When consumers consider social media sites like Facebook, they might think of status updates, photos, events, and several other features. However, there are a number of “business” aspects that might come to mind too.
Specifically, consumers might think of brands on Facebook and their use of advertising. Engaging with those brands through liking and sharing content is all a part of business strategy, but how much difference does a “like” make exactly? Perhaps not that much, according to researchers from Tulane University.
"When we think of Facebook, we think of it as a very social platform. Most companies think that those social interactions will lead to more customer loyalty and more profitable customers," said lead author Daniel Mochon. "That's not necessarily the case. Customers rarely post on a brand's page on their own and typically only see a fraction of a brand's Facebook content unless they are targeted with paid advertising"
"Likes" don't guarantee engagement
The researchers tested their assertions by measuring consumers’ engagement with a wellness program called Discovery Vitality. Participants were able to earn program points by taking part in healthful behaviors like exercising. With this model, the researchers set out to see if people would try to earn more points if they liked the program’s Facebook page.
Invites to like the page and take a survey were sent out to one group, while those who were not invited acted as the control group. After four months, the researchers found no difference between the amount of reward points each group earned, suggesting that simply “liking” the page didn’t make much of a difference.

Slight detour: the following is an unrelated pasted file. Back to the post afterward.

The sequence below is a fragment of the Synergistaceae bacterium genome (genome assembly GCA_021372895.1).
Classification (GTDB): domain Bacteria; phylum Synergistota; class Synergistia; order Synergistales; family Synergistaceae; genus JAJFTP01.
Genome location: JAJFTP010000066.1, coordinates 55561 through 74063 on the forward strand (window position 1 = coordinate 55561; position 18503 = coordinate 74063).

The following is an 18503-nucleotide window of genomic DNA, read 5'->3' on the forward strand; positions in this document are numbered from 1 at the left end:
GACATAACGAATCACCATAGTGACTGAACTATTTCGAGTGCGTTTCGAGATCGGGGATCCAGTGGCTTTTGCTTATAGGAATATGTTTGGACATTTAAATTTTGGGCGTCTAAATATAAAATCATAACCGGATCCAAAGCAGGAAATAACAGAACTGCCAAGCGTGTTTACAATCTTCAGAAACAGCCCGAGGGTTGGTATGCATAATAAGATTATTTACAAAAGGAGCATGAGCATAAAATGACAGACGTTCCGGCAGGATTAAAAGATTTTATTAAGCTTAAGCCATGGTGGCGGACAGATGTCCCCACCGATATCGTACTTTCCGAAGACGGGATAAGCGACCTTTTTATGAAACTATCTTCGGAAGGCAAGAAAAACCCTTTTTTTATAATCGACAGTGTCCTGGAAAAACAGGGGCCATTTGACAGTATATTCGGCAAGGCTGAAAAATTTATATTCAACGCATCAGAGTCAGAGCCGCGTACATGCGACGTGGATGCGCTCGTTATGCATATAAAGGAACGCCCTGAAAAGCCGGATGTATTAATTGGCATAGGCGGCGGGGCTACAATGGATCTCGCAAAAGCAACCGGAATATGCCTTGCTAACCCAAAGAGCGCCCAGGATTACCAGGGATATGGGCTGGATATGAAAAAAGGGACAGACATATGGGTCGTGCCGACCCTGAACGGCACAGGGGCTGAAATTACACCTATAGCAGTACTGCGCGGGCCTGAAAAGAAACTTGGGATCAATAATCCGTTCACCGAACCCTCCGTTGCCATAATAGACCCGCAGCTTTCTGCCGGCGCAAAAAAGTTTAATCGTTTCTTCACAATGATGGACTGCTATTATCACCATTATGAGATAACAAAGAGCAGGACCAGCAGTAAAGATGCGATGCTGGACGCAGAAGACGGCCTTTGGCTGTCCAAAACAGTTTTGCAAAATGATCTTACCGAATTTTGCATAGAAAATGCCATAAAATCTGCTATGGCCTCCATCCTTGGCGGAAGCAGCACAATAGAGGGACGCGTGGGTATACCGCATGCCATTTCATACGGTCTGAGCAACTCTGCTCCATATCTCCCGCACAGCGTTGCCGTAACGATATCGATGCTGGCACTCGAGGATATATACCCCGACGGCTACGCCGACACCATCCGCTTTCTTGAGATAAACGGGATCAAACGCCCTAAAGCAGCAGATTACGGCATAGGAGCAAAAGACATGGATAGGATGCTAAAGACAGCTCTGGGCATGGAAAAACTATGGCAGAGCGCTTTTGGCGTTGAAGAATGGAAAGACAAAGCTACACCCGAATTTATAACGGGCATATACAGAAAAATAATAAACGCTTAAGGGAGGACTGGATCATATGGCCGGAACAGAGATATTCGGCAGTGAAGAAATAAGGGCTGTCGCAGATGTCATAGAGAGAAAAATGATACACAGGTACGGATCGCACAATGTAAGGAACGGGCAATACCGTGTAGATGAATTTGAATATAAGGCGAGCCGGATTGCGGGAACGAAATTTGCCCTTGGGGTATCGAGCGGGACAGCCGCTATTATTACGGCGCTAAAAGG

However, in phase two of the experiment, Vitality paid Facebook to display two of its posts to members who liked the page per week. After two months, those who liked the page earned 8% more reward points than the control group.
Boosting content more effective
The researchers think the ads were effective because it boosted Vitality’s reach, ensuring that its content would reach participants’ timelines. They say that the findings provide some evidence for how companies may want to use social media in the future.
"To our knowledge this is the first causal demonstration of the effect of Facebook page liking on customer behavior -- specifically behavior that takes place offline. The results suggest that Facebook pages are most effective when they are used as a form of traditional advertising rather than as a platform for social interactions," said Janet Schwartz, assistant professor of marketing at Tulane.
The full study has been published in the Journal of Marketing Research.